It's no secret that while the entry barriers for remodeling are relatively minor compared to other industries, the rate of survival is low; the number of unfamiliar trucks that show up in your town — only to disappear within a year or two — is evidence enough of that. Many costs associated with a remodeling business aren't readily apparent to newcomers, and by the time they become apparent, it's too late.
However, these costs aren't completely invisible. Take workers' compensation insurance, for example. “The reason insurance hurts people in their first year is that they don't know how much business they're going to do, and what payroll is going to be,” says Robert Criner, owner of Criner Construction in Yorktown, Va. “A lot of people aren't prepared for a bill at the end of the year,” he continues, noting that monthly premiums are based on estimates of payroll levels, and that discrepancies must be reconciled at year's end. In his second year, a smart remodeler adjusts accordingly. If he's still in business, that is.
Unfortunately, there are still some costs that can ambush you years down the road. Every remodeler interviewed for this story said he still encounters surprise costs from time to time. It's impossible to compile a list of these “hidden” costs, but studying an example or two should give you an idea of where to look for them.
Open Your Eyes Some hidden costs may be lingering right under your nose, lurking in line items already in your budget. These can be particularly costly because they are so difficult to find; you think you're accounting for something, so you don't consider it a possible culprit. The good news is that once you do uncover such costs, they are relatively easy to take into consideration.
Labor is a prime example. Surely, you budget for that. But do you factor in the time it takes to set a job up in the morning, and to clean it up in the afternoon? If you calculate your labor based on eight hours of productive work per man, then you are shorting your estimate. If setup and cleanup take just half an hour per day, that's still 20 “lost” hours per man on an eight-week job.
And what about supervision time? Lead carpenters spend a significant chunk of their day arguing with subcontractors, talking to the homeowner, and instructing other crew members. Paul Eldrenkamp says he tells his clients that the lead carpenter “spends two-thirds of his time with his toolbelt, and one-third with his cell phone.” To that end, Eldrenkamp's company, Byggmeister Associates, in Newton, Mass., allows for between 8 and 16 hours per week of supervision time for leads, depending on the project's complexity.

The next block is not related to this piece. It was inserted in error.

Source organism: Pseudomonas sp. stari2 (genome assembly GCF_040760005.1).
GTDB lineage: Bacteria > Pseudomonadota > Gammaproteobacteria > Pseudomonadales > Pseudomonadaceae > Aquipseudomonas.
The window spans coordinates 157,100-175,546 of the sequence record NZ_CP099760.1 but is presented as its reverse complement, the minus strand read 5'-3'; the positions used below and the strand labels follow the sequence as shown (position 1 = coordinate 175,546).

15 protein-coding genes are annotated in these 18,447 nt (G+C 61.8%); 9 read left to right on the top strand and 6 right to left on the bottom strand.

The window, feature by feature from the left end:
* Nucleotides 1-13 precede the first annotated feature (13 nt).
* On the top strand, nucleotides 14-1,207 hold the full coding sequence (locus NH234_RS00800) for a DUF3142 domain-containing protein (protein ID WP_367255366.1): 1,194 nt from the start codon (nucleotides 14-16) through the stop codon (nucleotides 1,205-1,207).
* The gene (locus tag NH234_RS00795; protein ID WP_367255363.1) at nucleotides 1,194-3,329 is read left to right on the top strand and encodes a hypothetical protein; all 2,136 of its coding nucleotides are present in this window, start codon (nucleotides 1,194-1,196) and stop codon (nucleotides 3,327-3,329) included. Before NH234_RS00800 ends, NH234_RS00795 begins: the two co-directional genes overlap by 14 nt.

Pinpointing these types of underestimated labor costs is difficult. You might eventually notice that a job wasn't as profitable as you had planned for and that the work took longer than you anticipated. But until you figure out why, you'll still be guessing when you go to estimate labor for the next job.
An Even Break Another instance where remodelers commonly lose money but don't realize it comes when they hire a new office employee. It's not enough to increase your volume by the amount that the employee costs you; to maintain your profit margins, you need to increase gross sales by enough to absorb all of the new overhead costs.
In short, you need to find your “break-even point.” It's a relatively easy calculation to make, and it applies here because you are trying to determine the volume you need to add to keep a consistent profit margin. Simply divide the amount your new office employee costs you (salary plus all taxes and benefits) by a decimal representation of your gross margin percentage.
For example, if you plan to pay your new office manager $20 per hour, taxes and benefits could bring the total hourly cost to, say, $28, or about $56,000 per year. If your gross profit margin is 25%, divide $56,000 by 0.25. The answer is $224,000, which is the amount of additional revenue you need to generate annually to both cover the costs of the new employee and maintain your gross profit margin. Adding less revenue than that reduces net profit, and can even lead to operating in the red.